File picture: Itumeleng English/African News Agency (ANA)
File picture: Itumeleng English/African News Agency (ANA)

’Nation on the Couch’: Psychologist examines reasons for violence, inequality and racism

By Duncan Guy Time of article published May 22, 2021

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Durban - There’s a psychological reason for the burning of university buildings during protests, as happened at the University of KZN law faculty during Fees Must Fall protests in 2016.

That is according to Wahbie Long, associate professor at the Department of Psychology at UCT, who is also a clinical psychologist, who has brought out the book Nation On The Couch: Inside South Africa’s Mind.

It takes a bird’s-eye view of the problems of violence, inequality and racism in South Africa.

His analysis involves the concept of the “good breast”.

“I suggest in the book that (psychoanalyst Melanie) Klein’s theory of envy can help us understand the destruction of university property in the country over the last few years,” Long told the Independent on Saturday in an email interview.

Wahbie Long, the psychologist who has written about 'patient South Africa'. Picture: Supplied

“Specifically, I equate the concept of the ‘good breast’ with the elite South African university.

“Just as the infant is dependent on the good breast for nourishment, so too, students from impoverished backgrounds are dependent on these institutions for an education, material support and, of course, the promise of a life of dignity.”

WAHBIE Long’s book that explains things many battle to comprehend.

However, there’s a problem with dependence. “It breeds envy and, hence, the risk of destruction of the good breast.

“That happens in a psychological sense to the infant, but it happens in a very concrete sense in the context of university protests when, for example, human faeces gets dumped in lecture halls or libraries are burnt to the ground.”

Long pointed out that this is intended neither as an infantilising nor a moralising argument.

“Envy is a natural, normal response in the face of dependence, and especially so in a country like ours with such shocking levels of inequality.”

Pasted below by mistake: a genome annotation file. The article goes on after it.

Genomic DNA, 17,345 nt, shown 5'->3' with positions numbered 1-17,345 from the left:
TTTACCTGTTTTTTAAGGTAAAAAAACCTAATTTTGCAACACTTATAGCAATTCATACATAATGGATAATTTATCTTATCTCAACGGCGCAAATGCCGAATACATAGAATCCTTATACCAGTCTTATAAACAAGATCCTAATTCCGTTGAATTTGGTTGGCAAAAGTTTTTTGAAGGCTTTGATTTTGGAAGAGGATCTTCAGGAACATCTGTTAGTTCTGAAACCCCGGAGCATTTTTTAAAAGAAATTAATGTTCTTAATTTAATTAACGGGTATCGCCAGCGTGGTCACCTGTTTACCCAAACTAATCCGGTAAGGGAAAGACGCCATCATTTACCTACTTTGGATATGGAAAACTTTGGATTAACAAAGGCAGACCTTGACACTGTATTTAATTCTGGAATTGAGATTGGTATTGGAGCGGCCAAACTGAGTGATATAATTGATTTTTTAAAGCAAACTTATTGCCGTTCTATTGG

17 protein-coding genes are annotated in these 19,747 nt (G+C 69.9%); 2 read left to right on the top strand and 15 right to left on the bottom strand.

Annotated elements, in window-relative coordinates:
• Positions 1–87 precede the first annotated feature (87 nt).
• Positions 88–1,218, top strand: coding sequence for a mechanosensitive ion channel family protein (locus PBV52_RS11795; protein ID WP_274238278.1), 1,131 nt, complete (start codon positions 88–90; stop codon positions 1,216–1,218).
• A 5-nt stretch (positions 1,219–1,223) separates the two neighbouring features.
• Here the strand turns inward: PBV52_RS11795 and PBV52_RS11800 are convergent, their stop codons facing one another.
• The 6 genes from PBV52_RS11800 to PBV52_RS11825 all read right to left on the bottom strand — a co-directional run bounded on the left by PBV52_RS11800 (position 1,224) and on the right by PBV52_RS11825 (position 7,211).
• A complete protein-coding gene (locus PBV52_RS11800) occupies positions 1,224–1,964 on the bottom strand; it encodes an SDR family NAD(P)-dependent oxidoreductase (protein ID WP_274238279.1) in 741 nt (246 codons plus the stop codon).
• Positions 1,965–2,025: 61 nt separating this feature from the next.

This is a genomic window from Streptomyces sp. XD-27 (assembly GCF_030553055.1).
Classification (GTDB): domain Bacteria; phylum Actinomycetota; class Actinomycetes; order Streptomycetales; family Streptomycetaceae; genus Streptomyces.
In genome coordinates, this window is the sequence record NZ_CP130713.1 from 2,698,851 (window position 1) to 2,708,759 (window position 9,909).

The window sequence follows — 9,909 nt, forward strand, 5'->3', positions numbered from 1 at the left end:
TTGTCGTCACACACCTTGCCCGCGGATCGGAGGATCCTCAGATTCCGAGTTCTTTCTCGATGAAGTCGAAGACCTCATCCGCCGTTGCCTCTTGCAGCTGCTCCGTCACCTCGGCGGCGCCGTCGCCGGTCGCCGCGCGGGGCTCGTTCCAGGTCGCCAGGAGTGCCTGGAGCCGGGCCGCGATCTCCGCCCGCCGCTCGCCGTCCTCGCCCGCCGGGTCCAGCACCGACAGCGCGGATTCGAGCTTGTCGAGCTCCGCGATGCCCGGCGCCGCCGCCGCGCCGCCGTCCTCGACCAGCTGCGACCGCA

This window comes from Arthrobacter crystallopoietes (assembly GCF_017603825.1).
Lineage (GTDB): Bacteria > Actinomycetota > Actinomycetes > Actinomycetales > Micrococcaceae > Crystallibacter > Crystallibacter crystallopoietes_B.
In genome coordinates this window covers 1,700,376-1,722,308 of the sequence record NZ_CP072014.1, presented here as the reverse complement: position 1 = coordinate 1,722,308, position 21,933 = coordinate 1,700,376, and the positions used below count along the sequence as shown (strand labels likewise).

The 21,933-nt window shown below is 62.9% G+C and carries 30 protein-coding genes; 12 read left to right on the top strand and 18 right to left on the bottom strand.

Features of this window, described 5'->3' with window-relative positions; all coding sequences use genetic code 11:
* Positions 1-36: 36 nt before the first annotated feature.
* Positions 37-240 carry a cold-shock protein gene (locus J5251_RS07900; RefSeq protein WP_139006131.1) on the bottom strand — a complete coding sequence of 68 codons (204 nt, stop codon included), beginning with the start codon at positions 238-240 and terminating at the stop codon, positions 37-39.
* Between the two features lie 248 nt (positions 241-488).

On the issue of violence in societies around the world, Long noted that South Africa was “right up there” when it came to homicide rates.

“But the list is really dominated by countries from Latin, and especially Central, America.

“It is well established in the literature that inequality is an exceptionally strong predictor of murder rates.”

When it comes to interpersonal violence, Long argues not so much for envy but, rather, shame.

“Shame is a major driver of interpersonal violence, especially against vulnerable groups such as women, children and refugees.

“The lived experience of relative poverty – that is, inequality – is deeply shaming, and in trying to rid themselves of that crippling feeling, perpetrators end up inflicting acts of astonishing violence on others.”

He stressed that this kind of reasoning was not an apology for violence.

“If we really want to deal with it, we have to start thinking about the things we tend to avoid like the plague.”

Asked whether South Africa could break its cycle of abuse, from colonialism and apartheid to the recent thieving of Covid funds using the applied to a family caught in an abusive cycle, Long said it would all have to begin with understanding.

“We live in a hyper-rational world where we imagine that we have full knowledge of ourselves and can therefore direct and control ourselves adequately in the world. “Nation on the Couch suggests otherwise – that, in fact, so much of our national psyche, as with our individual minds, is underwater and therefore unknown to us.”

Referring to the works of psychoanalysis founder Sigmund Freud, he said people were driven by unknown forces and “that’s why we keep on engaging in acts of self-destruction over and over again, be it violence, racism or corruption.

“Until we accept the idea of a political unconscious, we’ll carry on stumbling around in the dark, lurching from one crisis to the next. You can’t change what you cannot – or will not – see.

“Perhaps we are looking at a Truth and Reconciliation 2.0-type scenario, but then the South African public must ask itself whether it has the stomach to do that work. I’m not just talking about the horrors of the past but, just as importantly, the horrors of our shared present.”

Long added that South Africans were hungry for hope.

“I don’t think the media make much effort to give readers that. There are plenty of positive stories in the country – especially in the lives of ordinary people. I guess horror sells.”

  • Nation On The Couch

The Independent on Saturday

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